Donald Trump is well known for inventing words, but his latest creation is a little more serious. In a tweet on Wednesday challenging his…
By 2020, it’s estimated that there will be more than 38-billion devices connected to the internet in some way or other. Those devices form the backbone of the Internet of Things. As Wikipedia explains, The Internet of Things (IoT) is the network of physical objects or “things” embedded with electronics, software, sensors, and network connectivity, which enables these objects to collect and exchange data. In the IoT Focus, brought to you in association with General Electric, the Burn Media sites will explore what impact the Internet of Things is having on business, homes, startups, and other aspects of our everyday lives. You will be able to find each of the articles on this hub, as they go live.
When it comes to reporting on the Internet of Things, you’ll often see publishers referring to the massive numbers surrounding this vast network of connected sensors embedded in everyday objects.
They will, for instance, talk about the 5-billion or so connected objects which Gartner estimates are currently in existence. They’ll probably also mention that number is set to grow to 25-billion by 2020 and that Mckinsey estimates that the IoT’s impact could be worth as much as $11.1 trillion a year by 2025.
As humans become more and more reliant on technology, technology becomes more and more critical to human being’s well-being.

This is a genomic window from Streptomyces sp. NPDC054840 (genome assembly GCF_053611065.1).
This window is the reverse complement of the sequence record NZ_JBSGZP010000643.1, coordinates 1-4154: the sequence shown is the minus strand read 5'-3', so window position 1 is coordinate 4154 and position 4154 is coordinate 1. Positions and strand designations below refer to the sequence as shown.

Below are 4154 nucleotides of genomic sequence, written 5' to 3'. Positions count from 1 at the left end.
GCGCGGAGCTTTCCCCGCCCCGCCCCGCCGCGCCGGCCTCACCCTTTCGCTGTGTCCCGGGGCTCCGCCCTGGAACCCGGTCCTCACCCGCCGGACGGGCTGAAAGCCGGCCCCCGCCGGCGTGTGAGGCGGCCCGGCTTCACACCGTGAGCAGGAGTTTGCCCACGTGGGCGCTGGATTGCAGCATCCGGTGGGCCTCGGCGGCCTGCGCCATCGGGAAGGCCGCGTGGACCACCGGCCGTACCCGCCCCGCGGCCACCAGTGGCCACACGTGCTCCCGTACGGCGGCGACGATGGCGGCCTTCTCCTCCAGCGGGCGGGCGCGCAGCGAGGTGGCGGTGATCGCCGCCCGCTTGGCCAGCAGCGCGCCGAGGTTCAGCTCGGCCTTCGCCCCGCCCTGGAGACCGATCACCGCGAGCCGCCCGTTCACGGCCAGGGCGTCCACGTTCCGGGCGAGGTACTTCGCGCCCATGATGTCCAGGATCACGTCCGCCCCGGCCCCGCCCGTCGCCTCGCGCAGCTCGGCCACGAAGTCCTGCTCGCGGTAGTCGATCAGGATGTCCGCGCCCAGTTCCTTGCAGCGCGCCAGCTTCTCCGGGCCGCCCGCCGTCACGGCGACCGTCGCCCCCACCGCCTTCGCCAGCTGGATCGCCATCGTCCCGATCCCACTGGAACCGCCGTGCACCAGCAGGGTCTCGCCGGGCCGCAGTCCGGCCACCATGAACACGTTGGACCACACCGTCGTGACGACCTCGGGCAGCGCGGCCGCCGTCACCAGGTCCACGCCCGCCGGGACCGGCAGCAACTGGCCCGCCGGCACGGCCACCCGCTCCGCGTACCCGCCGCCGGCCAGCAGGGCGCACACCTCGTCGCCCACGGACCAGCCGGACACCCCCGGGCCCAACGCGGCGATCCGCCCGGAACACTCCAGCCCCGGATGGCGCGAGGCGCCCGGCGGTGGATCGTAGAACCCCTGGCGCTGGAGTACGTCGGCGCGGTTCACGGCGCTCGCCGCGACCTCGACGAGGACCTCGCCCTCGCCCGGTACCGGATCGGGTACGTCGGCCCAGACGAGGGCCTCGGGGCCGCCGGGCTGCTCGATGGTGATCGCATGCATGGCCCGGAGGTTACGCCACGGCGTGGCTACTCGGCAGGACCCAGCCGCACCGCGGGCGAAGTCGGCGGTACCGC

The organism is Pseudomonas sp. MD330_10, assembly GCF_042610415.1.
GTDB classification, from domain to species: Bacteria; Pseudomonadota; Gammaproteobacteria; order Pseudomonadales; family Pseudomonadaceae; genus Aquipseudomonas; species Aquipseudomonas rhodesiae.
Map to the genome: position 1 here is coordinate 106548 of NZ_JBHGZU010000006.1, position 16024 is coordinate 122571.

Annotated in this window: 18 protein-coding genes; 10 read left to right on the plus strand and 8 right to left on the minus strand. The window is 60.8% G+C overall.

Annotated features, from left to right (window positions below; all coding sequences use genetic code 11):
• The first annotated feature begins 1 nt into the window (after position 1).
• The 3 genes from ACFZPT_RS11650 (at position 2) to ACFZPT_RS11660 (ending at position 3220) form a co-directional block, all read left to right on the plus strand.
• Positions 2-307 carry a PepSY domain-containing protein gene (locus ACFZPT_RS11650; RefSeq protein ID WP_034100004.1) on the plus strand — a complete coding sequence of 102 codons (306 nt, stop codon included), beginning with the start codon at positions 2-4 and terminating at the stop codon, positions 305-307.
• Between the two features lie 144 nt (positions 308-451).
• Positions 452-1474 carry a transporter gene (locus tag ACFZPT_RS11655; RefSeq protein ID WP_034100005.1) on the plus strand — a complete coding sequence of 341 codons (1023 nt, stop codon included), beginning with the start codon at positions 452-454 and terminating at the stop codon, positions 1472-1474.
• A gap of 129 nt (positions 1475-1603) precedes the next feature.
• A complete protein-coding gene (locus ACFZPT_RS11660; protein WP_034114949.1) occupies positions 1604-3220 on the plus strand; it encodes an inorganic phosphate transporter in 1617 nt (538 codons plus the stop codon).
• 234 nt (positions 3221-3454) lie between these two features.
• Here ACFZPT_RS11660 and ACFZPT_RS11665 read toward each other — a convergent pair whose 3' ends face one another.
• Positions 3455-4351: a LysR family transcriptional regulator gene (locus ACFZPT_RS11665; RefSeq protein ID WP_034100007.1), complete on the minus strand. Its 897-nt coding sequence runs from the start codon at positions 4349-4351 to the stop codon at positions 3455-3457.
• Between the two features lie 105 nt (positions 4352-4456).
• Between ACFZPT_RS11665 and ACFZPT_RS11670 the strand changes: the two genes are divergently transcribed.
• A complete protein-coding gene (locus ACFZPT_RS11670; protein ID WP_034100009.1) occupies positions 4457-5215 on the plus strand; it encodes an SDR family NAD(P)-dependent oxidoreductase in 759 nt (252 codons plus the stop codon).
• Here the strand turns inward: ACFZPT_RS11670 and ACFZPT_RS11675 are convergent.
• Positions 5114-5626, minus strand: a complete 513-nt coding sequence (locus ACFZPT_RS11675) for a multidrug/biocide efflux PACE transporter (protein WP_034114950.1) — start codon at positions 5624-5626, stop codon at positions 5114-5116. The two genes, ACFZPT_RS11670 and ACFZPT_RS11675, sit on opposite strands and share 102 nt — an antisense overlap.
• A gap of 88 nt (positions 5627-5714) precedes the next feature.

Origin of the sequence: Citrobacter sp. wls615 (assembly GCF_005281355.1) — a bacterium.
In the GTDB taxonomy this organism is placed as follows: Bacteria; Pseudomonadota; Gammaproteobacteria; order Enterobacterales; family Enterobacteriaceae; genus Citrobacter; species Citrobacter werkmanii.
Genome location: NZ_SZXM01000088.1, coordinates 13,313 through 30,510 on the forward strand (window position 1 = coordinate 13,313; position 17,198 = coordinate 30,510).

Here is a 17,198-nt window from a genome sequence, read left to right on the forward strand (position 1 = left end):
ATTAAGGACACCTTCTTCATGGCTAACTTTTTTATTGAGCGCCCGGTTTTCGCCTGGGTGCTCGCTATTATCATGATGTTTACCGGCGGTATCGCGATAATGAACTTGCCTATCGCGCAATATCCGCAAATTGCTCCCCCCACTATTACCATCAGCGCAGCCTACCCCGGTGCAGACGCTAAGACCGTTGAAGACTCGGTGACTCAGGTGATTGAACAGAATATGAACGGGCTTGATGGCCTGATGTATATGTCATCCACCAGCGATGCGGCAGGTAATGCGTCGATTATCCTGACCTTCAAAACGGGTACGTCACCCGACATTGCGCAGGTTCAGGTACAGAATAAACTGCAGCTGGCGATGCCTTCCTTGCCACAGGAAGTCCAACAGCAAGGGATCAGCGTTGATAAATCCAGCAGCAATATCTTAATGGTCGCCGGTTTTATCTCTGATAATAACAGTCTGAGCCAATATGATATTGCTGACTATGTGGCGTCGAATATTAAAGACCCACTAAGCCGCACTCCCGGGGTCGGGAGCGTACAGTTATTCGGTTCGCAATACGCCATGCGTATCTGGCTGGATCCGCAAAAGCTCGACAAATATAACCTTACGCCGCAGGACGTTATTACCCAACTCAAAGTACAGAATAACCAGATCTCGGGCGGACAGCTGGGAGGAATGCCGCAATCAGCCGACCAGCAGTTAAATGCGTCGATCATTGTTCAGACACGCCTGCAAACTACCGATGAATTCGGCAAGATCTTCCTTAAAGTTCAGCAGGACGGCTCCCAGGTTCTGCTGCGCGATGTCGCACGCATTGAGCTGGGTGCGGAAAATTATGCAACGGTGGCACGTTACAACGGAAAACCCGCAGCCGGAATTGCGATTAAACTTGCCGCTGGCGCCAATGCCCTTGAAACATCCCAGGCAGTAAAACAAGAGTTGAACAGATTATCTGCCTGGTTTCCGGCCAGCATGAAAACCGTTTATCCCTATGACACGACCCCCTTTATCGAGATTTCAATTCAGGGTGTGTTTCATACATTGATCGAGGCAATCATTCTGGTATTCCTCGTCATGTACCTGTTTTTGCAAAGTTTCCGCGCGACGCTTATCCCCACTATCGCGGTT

Think of all the technological advancements since the Industrial Revolution that have improved the mortality rate, quality of living and birth rate. The MRI, chemotherapy and even laser surgery are just a few we could mention off the bat, but something that’s becoming more entrenched in every day society is health consciousness.
Thanks to the internet of things, we can now keep track of our health without the need for a trip to the physician every day, and if we can’t necessarily make sense of the diagnosis ourselves, wearables are making doctor’s lives a lot easier too.
Data acquisition is at the crux of the Internet of Things (IoT). And no place is data so scarce and so crucial than in emerging economies. There is a dire need for data acquisition when comes to various fast-growing sectors, from climate change and health to brand advertising. With IoT becoming increasingly accessible, entrepreneurs are presented with massive opportunities to help gain insight and ultimately overcome challenges the emerging world are facing.
Africa is often referred to as the mobile continent. That’s no surprise. South Africa, for instance, is figured to have a mobile phone penetration of around 128%. Kenya, on the other hand, has over 4.5 million monthly users on Facebook, of which 95% are on mobile.
Gaming has become synonymous with the internet in the last decade, as consoles become Internet of Things devices and technology gives rise to interaction of players over a thousand miles away. It’s pretty damn cool to be fair, and although I’m not exactly an advocate for multiplayer gaming, the internet has made gaming a much richer experience.
And that’s just the tip of the proverbial iceberg.
The Internet of Things, a term used that encapsulates all devices connected to the internet, will lead gaming into a completely new terrain, both literally and figuratively. But its effects have been felt for years now across the entire gaming spectrum.
National Geographic and General Electric have teamed up for Breakthrough; a new TV series which explores the latest developments in brain science, longevity, water, energy, pandemics and cyborg technology. The series’ premise is that incredible life-saving technologies have become so part of our everyday lives that we sometimes take them for granted. It therefore aims to shine a light on the most innovative technologies shaping how we live.
Each hour-long episode is directed by a Hollywood visionary – Angela Bassett, Peter Berg, Paul Giamatti, Akiva Goldsman, Ron Howard and Brett Ratner.